‘Rethinking evidence: assessment in the history discipline in Australian universities’ is the topic of A. Nye’s chapter. A discipline focused study is detailed with the reasons provided for undertaking the study. In short, rationale and suggestions for shifting how assessments are carried out in a traditional discipline. Innovations include – fraudulent evidence task whereby students create a false ‘primary source’ which is inserted into authentic evidence. Other groups are tasked with sifting through the evidence, identifying and rationalising their decision; role play of historical events; and analysis of ‘areas of contention’.

Part 2 showcases global innovations in teaching and learning with two chapters on how to acknowledge and provide opportunities to learn intercultural competency through ‘culturally relevant’ pedagogy.

Part 3 is on ‘transgressing boundaries using technologies’

Chapter 10 by S. M. Morris and J. Stommel is on ‘the course as a container: distributed leanring and the MOOC’. The chapter provides overview of MOOCs, origins, definitions and evolution. The importance of building community through MOOCs is the underlying theme through the chapter. Data visualisation is used to trace and understand the connections MOOC learners make and the communities formed during and beyond the MOOCs. Proposes ‘tenets’ to enhance community building in MOOCs including teachers not being the sole arbiters of the MOOC but to provide opportunities for flexible learning and to make courses more ‘permeable’.

D. R. Kulchitsky, A. F. Zeid and A. M Hamza detail ‘the efficacy of LSA (Variant)-based feedback for assessing student learning in an introductory international relations course’. Details an innovative way (not possible before advent of digital technology) to provide automated feedback / checking of student notes as a course progresses. The process is argued to provide for ‘student-centred digital note-taking’ so students are able to ensure their note-taking assists learning.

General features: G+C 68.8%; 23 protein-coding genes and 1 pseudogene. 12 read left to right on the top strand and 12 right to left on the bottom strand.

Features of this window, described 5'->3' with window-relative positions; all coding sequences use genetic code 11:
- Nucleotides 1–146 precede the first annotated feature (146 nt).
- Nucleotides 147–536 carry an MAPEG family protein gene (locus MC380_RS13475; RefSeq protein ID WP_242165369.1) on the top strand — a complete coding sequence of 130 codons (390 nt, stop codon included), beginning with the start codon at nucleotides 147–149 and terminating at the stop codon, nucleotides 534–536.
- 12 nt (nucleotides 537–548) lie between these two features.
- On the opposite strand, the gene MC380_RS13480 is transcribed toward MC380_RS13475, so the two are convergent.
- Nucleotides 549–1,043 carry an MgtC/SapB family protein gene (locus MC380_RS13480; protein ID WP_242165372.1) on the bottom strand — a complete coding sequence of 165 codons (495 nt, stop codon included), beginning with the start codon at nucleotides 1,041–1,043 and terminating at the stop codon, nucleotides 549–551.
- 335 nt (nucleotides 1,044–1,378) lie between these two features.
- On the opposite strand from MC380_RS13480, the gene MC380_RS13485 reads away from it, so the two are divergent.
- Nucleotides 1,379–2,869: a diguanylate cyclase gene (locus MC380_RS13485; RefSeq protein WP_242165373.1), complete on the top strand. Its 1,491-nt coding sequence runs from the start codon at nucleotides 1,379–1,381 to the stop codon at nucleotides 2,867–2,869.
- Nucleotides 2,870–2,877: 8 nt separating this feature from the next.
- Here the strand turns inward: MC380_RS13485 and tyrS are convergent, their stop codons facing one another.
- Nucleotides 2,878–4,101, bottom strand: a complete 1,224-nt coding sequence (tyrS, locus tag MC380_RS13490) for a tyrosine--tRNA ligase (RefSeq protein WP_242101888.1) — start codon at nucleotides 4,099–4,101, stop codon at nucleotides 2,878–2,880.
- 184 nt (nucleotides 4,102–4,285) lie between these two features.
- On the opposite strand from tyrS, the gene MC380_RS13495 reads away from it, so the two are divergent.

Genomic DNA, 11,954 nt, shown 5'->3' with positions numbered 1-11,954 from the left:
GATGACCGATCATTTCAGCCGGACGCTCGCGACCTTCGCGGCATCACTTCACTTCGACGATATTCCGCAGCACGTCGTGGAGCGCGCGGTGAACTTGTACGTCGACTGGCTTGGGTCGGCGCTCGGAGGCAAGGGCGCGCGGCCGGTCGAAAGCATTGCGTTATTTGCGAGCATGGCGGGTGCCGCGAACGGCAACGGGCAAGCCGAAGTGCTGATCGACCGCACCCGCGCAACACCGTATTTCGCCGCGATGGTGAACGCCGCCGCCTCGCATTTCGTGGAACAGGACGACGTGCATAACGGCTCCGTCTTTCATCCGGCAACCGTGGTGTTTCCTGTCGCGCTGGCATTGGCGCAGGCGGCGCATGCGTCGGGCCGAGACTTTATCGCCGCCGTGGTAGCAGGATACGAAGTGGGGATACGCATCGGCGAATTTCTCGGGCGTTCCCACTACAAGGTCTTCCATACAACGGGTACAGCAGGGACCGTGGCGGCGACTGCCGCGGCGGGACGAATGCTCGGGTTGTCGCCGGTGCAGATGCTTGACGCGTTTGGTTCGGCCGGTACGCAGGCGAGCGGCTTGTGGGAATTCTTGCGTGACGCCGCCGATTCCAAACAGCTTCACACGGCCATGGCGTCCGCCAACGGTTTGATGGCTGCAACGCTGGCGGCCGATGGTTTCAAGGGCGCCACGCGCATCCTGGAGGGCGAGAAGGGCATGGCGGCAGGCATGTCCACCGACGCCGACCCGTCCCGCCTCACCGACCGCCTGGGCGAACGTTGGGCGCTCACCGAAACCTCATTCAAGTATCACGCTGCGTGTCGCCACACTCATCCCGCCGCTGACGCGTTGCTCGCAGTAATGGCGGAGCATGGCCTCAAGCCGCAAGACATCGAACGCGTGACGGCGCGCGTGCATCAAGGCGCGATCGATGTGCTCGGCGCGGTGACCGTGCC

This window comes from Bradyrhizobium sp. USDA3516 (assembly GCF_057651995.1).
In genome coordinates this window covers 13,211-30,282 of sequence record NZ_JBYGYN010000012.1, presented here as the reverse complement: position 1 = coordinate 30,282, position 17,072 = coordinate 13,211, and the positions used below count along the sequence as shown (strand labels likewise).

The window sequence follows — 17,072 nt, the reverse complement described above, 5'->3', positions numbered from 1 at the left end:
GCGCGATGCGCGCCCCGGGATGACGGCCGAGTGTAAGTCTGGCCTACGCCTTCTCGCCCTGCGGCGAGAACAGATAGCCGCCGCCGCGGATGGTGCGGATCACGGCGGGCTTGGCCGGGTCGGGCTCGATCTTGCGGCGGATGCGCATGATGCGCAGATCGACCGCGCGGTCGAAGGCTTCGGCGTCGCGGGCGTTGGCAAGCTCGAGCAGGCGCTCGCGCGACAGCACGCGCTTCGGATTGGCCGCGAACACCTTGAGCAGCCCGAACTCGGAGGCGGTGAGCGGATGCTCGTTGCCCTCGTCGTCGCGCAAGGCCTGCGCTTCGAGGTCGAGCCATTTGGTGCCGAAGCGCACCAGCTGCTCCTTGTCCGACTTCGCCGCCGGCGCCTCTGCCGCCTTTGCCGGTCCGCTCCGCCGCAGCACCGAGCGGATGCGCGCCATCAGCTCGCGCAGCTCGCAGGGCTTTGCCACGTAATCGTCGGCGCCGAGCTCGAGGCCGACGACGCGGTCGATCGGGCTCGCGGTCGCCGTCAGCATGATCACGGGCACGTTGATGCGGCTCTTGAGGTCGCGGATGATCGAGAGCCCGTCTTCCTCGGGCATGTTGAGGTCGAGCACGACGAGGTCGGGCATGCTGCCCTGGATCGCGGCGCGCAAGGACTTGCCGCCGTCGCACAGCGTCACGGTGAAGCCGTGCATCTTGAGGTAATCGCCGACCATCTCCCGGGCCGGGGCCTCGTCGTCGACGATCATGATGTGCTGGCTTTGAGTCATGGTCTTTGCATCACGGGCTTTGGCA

Two chapters follow on code-switching (using Twitter as a classroom communication tool) and how to work with conflict in online learning between groups of learners.

Part 4 has 7 chapters on ‘restructuring delivery, formats and modes’

Chapter 14 by R.A. Collins on ‘what’s an instructor to do’ recommends activities useful to support the teacher as innovative learning approaches are entered into. Techniques include allowing for students’ adult learning attributes. Approaches include cooperative / collaborative learning, reflection / concept maps and questioning techniques.

P. Lake contributes to a discussion on ‘does duration matter: a case study’. As accelerated learning is one of the innovations presented through the book, this chapter investigates and substantiates the ‘shortening’ of course time.

Chapter 16 on ‘active student engagement: the heart of effective learning’ is by R. Strachan and L. Liyanage. Active learning approaches are rationalised with good discussion and examples from both on and off campus delivery. The approaches are based on work of Phil Race (ripples model), Salmon’s e-tivities and e-moderation and the REAP approach to assessment and feedback.
Three chapters follow, one on using lego and serious play to ‘learn in three dimensions’ another on contemplation and mindfulness in higher ed. and last one on fostering the affective and cognitive dimension of learning in exploratory search.

The final chapter by the editors brings the book to a close with a discussion on ‘moving the field forward’.